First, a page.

Making a Goodyear Tire

1. Radial tire manufacturing starts with many kinds of raw materials: pigments, chemicals, some 30 different kinds of rubber, cord fabrics, bead wire, etc.

The process begins with the mixing of basic rubbers with process oils, carbon black, pigments, antioxidants, accelerators & other additives, each of which contributes certain properties to the compound.

These ingredients are mixed in giant blenders called Banbury machines operating under tremendous heat & pressure. They blend the many ingredients together into a hot, black gummy compound that will be milled again & again.

2. The cooled rubber takes several forms. Most often it is processed into carefully identified slabs that will be transported to breakdown mills. These mills feed the rubber between massive pairs of rollers, over & over, feeding, mixing & blending to prepare the different compounds for the feed mills, where they are slit into strips & carried by conveyor belts to become sidewalls, treads or other parts of the tire.

Still another kind of rubber coats the fabric that will be used to make up the tire's body. The fabrics come in huge rolls, & they are as specialized & critical as the rubber blends. Many kinds of fabrics are used: polyester, rayon or nylon. Most of today’s passenger tires have polyester cord bodies.

3. Another component, shaped like a hoop, is called a bead. It has high-tensile steel wire forming its backbone, which will fit against the vehicle's wheel rim. The strands are aligned into a ribbon coated with rubber for adhesion, then wound into loops that are then wrapped together to secure them until they are assembled with the rest of the tire.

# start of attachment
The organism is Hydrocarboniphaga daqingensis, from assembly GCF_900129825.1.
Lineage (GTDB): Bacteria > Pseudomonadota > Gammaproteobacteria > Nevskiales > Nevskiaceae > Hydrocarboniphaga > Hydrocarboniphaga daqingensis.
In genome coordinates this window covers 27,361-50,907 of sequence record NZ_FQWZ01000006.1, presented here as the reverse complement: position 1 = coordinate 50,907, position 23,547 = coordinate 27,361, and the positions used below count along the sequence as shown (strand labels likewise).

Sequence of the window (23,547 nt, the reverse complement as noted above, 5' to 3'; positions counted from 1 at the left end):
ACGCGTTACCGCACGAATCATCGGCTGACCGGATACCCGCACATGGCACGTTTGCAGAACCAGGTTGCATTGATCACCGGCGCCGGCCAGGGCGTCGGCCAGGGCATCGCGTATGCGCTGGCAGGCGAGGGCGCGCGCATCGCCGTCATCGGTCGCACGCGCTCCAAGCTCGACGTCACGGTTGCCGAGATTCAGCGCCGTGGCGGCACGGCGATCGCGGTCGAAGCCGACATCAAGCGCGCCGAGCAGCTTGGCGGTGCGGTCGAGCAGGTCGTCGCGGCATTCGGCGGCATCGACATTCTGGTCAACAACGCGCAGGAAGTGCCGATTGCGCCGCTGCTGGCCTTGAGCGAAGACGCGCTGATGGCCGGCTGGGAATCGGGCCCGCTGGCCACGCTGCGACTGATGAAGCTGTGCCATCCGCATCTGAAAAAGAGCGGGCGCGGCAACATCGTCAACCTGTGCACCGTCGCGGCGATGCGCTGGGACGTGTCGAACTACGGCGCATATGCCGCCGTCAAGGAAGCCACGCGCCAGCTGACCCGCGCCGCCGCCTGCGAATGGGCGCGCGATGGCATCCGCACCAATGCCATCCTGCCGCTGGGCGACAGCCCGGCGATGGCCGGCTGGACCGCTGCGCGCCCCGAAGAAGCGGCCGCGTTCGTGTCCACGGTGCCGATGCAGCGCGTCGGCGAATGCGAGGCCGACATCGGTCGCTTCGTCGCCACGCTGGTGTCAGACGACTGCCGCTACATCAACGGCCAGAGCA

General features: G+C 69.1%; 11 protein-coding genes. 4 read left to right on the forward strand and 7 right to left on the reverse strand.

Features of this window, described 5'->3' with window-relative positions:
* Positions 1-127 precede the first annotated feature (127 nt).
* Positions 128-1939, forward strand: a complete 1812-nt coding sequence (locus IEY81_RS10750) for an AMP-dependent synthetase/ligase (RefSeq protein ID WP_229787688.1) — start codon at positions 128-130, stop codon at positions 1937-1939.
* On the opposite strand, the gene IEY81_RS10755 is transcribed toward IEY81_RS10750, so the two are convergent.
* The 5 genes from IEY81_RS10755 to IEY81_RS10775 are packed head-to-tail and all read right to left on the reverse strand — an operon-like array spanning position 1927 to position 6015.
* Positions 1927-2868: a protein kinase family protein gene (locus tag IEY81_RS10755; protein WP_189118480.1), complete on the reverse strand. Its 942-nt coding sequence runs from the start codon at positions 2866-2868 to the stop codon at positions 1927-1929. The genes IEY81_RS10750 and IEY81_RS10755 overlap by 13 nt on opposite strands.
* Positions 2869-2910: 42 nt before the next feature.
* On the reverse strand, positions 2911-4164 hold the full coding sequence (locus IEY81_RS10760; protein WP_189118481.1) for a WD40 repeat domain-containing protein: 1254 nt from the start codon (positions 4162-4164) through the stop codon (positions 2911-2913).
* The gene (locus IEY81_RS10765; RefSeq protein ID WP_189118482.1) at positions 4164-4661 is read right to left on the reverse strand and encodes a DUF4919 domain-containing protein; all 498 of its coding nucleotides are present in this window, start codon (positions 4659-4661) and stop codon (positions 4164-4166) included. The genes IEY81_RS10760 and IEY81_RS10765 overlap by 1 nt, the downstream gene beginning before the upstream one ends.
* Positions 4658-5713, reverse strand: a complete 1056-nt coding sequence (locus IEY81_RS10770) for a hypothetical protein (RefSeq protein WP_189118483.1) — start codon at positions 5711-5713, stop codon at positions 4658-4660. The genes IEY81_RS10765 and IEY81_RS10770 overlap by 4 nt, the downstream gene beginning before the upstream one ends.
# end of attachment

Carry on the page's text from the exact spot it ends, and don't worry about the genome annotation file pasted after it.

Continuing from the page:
Radial tires are built on one or two tire machines. The tire starts with a double layer of synthetic gum rubber called an innerliner that will seal in air & make the tire tubeless.

4. Next come two layers of ply fabric, the cords. Two strips called apexes stiffen the area just above the bead. Next, a pair of chafer strips is added, so called because they resist chafing from the wheel rim when mounted on a car.

The tire building machine pre-shapes radial tires into a form very close to their final dimension to make sure the many components are in proper position before the tire goes into the mold.

5. Now the tire builder adds the steel belts that resist punctures & hold the tread firmly against the road. The tread is the last part to go on the tire. After automatic rollers press all the parts firmly together, the radial tire, now called a green tire, is ready for inspection & curing.

 

6. The curing press is where tires get their final shape & tread pattern. Hot molds like giant waffle irons shape &

 

vulcanize the tire. The molds are engraved with the tread pattern, the sidewall markings of the manufacturer & those required by law.

Tires are cured at over 300 degrees for 12 to 25 minutes, depending on their size. As the press swings open, the tires are popped from their molds onto a long conveyor that carries them to final finish & inspection

 
 

7. If anything is wrong with the tire – if anything even seems to be wrong with the tire, even the slightest blemish – it is rejected. Some flaws are caught by an inspector's trained eyes & hands; others are found by specialized machines.

Inspection doesn't stop at the surface. Some tires are pulled from the production line & X-rayed to detect any hidden weaknesses or internal failures. In addition, quality control engineers regularly cut apart randomly chosen tires & study every detail of their construction that affects performance, ride or safety.

8. This is how all the parts come together: the tread & sidewall, supported by the body, & held to the wheel by the rubber-coated steel bead. But whatever the details, the basics are fundamentally the same: steel, fabric, rubber, & lots of work & care, design & engineering.